I like to refer to Foundation’s self-titled record as campfire punk. It takes basic punk songs (often from the Ann Beretta catalog) and strips them down to the acoustic basics. In the process, Rob Huddleston doesn’t run them through the genre-grinder and spit out new alt-country or folk versions of old songs so much as he creates Ann Beretta Unplugged (insert trademark logo and legal disclaimers here). On Chimborazo, Huddleston’s solo moniker is back, but this time it expands the sound with the help of a backing band.
Change is bound to happen when you go eight years between releases, and the addition of a supporting cast to what started as a minimalist project is definitely going to make a difference. While the new record has a full band, the music is primarily acoustic and Huddleston’s lovelorn voice and lyrics remain on track. With harmonica kicking in immediately in the opening track “Begging to Bleed,” there’s a distinct Uncle Tupelo, country feel. The vocal delivery is soft and reflective. It’s upbeat, but the lyrics are a downer in a beautiful contrast. “Tonight Little Girl (You’re Mine)” ups the foot tapping twang with a simple walking bassline. It’s the sound you’d hear in the shadowy corner of a country bar. Again, the music seeps depression, but the chorus is somehow light and uplifting. Huddleston’s lyrics are well suited to country and the choice of backing music makes sense. Can you think of any other musical style to accompany a chorus of “The sun don’t shine like it used to shine on me”? Compared with a Tim Barry or Austin Lucas, Foundation’s approach varies in its focus on the band and backing music. It also shows more modern country influences, whereas the aforementioned artists draw more deeply from roots music than Huddleston does.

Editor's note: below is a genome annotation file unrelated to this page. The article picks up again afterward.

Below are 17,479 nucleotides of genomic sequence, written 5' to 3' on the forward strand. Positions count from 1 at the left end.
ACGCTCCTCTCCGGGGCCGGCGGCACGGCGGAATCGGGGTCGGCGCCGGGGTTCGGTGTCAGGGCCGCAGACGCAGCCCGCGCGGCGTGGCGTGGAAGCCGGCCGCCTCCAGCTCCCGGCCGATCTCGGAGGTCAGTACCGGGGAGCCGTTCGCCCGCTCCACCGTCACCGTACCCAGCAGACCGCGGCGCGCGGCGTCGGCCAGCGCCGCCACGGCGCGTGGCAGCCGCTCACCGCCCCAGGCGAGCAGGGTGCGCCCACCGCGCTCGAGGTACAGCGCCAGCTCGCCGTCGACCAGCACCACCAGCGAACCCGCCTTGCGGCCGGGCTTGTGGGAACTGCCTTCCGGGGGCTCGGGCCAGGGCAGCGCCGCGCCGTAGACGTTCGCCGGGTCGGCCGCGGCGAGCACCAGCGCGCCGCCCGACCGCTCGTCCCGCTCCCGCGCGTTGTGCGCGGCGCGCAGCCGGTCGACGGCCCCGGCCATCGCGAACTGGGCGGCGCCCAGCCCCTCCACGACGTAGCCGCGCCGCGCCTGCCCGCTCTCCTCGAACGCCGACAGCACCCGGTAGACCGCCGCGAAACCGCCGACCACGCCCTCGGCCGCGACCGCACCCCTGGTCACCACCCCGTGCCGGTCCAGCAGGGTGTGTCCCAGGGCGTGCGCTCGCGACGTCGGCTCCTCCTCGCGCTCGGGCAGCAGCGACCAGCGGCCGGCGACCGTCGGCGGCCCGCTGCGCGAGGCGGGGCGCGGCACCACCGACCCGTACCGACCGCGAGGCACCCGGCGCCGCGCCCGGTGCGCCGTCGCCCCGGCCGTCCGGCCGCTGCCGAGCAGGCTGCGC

Mixed throughout are a few songs reminiscent of earlier work. “I Feel Fine” loses the country and brings simplified strumming with a minimal bass drum to the forefront, as does “Horseshoes & Hand Grenades.” At times, the band adds depth with electric instruments. In a couple of these, showy Guitar Hero solos take over, sounding something like the cheesier moments of the Hold Steady. This really doesn’t suit my fancy and pretty much ruins “Roses over Me,” the longest song on the record.
It took me a few listens to accept the new sound, but it has grown with repeated listens. The framework to Huddleston’s songs are the same, it’s just a fuller approach that presents more of a group feel than of a solo effort. Lost is the ballad feeling, replaced with a countrified lament more on par with what other punk singers have been doing of late. Not to say that the lyrics have suffered, but they feel less important as the backing music is sharing the spotlight. Besides a line or two referencing Ann Beretta lyrics, you’d be hard-pressed to find an aural connection between Foundation and its punk roots.
7.0 / 10
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